Unwinding all positions and buy back after French Elections

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youcha
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Unwinding all positions and buy back after French Elections

Post by youcha » Tue Apr 18, 2017 6:06 am

Hi All,

I was wondering, why should anyone run the risk of the impact of politicals risks when holding a portfolio?
Given the low cost of investing ( in & out in your favorite low cost broker should run around ~7bps of your portfolio size or so), don't you think it's a good a idea to close all positions before the elections and buy back right after?

I know it's not really buy & hold.... But there is one event there that could break the Eurozone and trigger some bear markets (nice buying opportunities). On the other hand if things go smoothly, global market won't rally 10% up to celebrate...

What do you think?

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Re: Unwinding all positions and buy back after French Elections

Post by jebmke » Tue Apr 18, 2017 6:19 am

youcha wrote:But there is one event there that could break the Eurozone and trigger some bear markets
like Greek default .... or Brexit .....?
When you discover that you are riding a dead horse, the best strategy is to dismount.

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Re: Unwinding all positions and buy back after French Elections

Post by youcha » Tue Apr 18, 2017 6:24 am

yes =)
That's the very reason I think it's a good trade.

What we saw in those two examples was that the market stumbled and came back to pre-news levels. I am not saying you will be the one buying at the bottom of course...

But even if you get back in the market @ the same levels you got out, you basically payed 7bps to protect yourself against a major collapse of your portfolio. Sounds cheap for an insurance. The edge you have in political-driven events is that you currently know when to get out & in

Obviously I am new to investing so you can feel I am still doubting the buy and hold a lot :? But I think the question is worth being asked.

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Re: Unwinding all positions and buy back after French Elections

Post by awval999 » Tue Apr 18, 2017 6:35 am

For one, the answer is of course not.

You just have to turn out the noise. I guarantee you can you can search and find a thread about the US Presidential election just like this one. That person would be out 20% in growth.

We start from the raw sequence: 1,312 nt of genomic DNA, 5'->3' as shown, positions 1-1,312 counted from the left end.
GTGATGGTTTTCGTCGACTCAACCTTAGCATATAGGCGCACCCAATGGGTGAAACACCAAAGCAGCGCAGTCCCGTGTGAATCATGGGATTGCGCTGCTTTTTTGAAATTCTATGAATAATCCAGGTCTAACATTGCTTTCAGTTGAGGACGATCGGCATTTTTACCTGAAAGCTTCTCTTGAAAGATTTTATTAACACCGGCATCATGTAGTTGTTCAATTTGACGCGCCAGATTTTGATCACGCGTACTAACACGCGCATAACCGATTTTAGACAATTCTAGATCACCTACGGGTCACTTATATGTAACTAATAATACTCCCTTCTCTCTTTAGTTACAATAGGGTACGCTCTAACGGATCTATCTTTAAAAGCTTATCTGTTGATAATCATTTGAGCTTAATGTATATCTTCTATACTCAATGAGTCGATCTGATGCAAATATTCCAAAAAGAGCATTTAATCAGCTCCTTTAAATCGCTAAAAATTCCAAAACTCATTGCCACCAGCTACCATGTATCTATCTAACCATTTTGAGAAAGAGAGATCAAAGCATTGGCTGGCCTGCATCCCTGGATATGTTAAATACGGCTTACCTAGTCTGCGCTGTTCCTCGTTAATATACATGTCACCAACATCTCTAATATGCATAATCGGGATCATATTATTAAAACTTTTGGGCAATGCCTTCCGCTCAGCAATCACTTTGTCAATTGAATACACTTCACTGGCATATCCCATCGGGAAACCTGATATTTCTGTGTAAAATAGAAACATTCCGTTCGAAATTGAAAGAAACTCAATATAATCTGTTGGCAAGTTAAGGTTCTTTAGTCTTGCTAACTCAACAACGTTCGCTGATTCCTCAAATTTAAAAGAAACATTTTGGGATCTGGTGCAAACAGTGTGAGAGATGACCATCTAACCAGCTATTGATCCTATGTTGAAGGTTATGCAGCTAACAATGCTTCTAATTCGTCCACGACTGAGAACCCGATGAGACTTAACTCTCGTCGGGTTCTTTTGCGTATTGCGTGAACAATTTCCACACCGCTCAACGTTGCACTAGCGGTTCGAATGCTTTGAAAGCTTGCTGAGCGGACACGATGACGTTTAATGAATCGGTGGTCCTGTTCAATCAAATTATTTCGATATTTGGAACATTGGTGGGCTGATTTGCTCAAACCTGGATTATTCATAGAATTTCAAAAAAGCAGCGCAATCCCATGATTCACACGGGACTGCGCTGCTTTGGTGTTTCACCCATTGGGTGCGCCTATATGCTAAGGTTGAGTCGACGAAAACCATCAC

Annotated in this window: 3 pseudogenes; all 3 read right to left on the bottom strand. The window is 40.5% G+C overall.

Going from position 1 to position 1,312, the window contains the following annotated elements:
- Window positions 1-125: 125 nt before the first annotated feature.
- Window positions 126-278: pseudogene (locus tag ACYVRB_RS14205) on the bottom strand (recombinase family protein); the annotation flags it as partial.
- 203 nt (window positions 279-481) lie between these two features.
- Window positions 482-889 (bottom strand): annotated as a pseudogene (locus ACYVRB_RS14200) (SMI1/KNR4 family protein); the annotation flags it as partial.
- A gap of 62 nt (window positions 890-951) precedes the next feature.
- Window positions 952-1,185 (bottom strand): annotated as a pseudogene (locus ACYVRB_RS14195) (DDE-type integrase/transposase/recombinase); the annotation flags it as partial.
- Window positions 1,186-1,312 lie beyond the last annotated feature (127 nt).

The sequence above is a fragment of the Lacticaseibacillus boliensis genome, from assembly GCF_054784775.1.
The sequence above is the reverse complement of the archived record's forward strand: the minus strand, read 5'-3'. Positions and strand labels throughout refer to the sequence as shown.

Don't let the news media or your own personal politics change your investing choices.

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Re: Unwinding all positions and buy back after French Elections

Post by nisiprius » Tue Apr 18, 2017 6:39 am

Here's why I think it's a bad idea.

When thinking about bad scenarios that we'd like to protect ourselves against, we focus on one bad possibility that for some reason captures our horrified attention, and we work out a storyline in detail. This is what enabled insurance companies to sell crappy "dread-disease" insurance that only protects against diseases that truly horrify us. They were cheap because in reality that full range of expensive diseases is much, much bigger than the short list of the one or two that horrify us.

For some reason, you see the French elections as an obvious "political risk" that you can dodge. But in reality, if you start paying attention, you'll realize that the French elections just happen to be in the news, and there are geopolitical risks happening all the time, any one of which could blow up into a portfolio-destroyer. If you wait out the French election and you start paying attention you will soon be waiting out something every year. It's always something!

In order to get the "risk premium" you really do have to take the risk. Things like French elections are part of that risk. There's no magic formula for vastly reducing the risk of your stock market investments by simply avoiding short periods of obvious danger. If there were, everybody would do it and the stock market would not be risky and there would be no risk premium.

Elections are particularly bad because we become influenced by our own political views. We become convinced that if the candidate we oppose gets in, the world will go to hell in a handbasket. In reality, the response of the stock market to elections is just as unpredictable and surprising as its response to anything else.

Adjust your stock allocation down to the point where you can accept the risk, French elections and all.
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Re: Unwinding all positions and buy back after French Elections

Post by b42 » Tue Apr 18, 2017 6:42 am

Remember if you are market timing, you have to be right twice, getting out of the market and back into the market. Say you sell and the market does go down? How would you determine when to buy back, and what if you buy back and the downturn turns into a prolonged recession?

Most on the forums will recommend that you stay put and do nothing during the election.

However, a good test of this plan would be to list the funds that you would "sell" right before the election, and the anticipated trigger when to get back into the market (either a specific date or market price), and compare in a year to see how each method would have played out.

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Re: Unwinding all positions and buy back after French Elections

Post by abuss368 » Tue Apr 18, 2017 6:45 am

I would stay the course. In the last decade we have all witnessed the Greece crisis and Brexit.